Questions about HCoC

What are the main objectives of the HCoC?

The HCoC aims to contribute to the process of strengthening existing national and international security arrangements, disarmament, and non-proliferation objectives and mechanisms. Participants recognise a need to prevent and curb the proliferation of ballistic-missile systems capable of delivering weapons of mass destruction, as well as the importance of strengthening, and gaining wider adherence to, multilateral disarmament and non-proliferation mechanisms. To meet these objectives, participants try to exercise maximum possible restraint in the development, testing, and deployment of ballistic missiles capable of carrying weapons of mass destruction.

What are Subscribing States’ obligations?

The Code is a political commitment that is open to all countries’ voluntary subscription. By signing the HCoC, members voluntarily commit themselves politically to providing pre-launch notifications (PLNs) on ballistic missile and space-launch vehicle launches (SLVs) and test flights. Subscribing States also agree to submit an annual declaration (AD) of their country’s policies on ballistic missiles and space-launch vehicles, including annual information regarding the number and generic class of ballistic missiles and space-launch vehicles launched during the preceding year. Fulfilling these limited commitments does not require significant administrative or financial resources. For States without ballistic-missile programmes, the annual declarations are easy to complete and require only the submission of a standard form once a year. For States with ballistic-missile programmes meeting this requirement should involve no more than a few hours per month for a diplomat. The HCoC does not require a financial contribution and subscription thus entails no monetary cost.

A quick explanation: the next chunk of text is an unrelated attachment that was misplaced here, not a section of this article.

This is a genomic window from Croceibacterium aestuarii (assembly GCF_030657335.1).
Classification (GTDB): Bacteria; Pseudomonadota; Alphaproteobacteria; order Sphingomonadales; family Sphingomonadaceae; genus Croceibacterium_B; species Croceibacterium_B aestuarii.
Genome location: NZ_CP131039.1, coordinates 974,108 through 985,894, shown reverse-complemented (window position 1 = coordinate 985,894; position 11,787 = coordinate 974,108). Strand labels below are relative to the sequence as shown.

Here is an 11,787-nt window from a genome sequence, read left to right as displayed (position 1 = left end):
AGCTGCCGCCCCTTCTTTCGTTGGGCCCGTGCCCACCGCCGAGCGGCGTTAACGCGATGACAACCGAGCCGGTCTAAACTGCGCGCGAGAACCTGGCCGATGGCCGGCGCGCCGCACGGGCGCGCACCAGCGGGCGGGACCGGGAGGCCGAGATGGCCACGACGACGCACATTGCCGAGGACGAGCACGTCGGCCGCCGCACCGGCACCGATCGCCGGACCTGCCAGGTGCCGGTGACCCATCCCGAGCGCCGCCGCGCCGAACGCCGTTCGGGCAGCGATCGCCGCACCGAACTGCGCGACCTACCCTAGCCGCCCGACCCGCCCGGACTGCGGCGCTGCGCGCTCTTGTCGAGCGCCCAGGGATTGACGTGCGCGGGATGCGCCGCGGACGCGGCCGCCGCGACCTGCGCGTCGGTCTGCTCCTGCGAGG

Is the HCoC endorsed by the United Nations?

The HCoC is a multilateral code, negotiated outside the United Nations framework, although the UN General Assembly has adopted six resolutions in support of the HCoC. On 3 December 2004, the UN General Assembly adopted Resolution 59/91, welcoming the adoption of the HCoC and calling on States that are yet to adhere to it to do so. The importance of the Code was also reaffirmed in resolutions A/RES/60/62 in 2005, A/RES/63/64 in 2008, A/RES/65/73 in 2010, A/RES/67/42 in 2012 and A/RES/69/44 in 2014. The latest UN General Assembly resolution in support of the HCoC was adopted in December 2016 (A/RES/71/33) by a vote of 166 UN member states in favour.

What is the relevance of the HCoC to the Missile Technology Control Regime (MTCR)?

The HCoC complements the important, ongoing work of the MTCR. All States, whether members of the MTCR or not, are encouraged to join the HCoC, reflecting the Subscribing States’ commitment to the universalisation of the Code.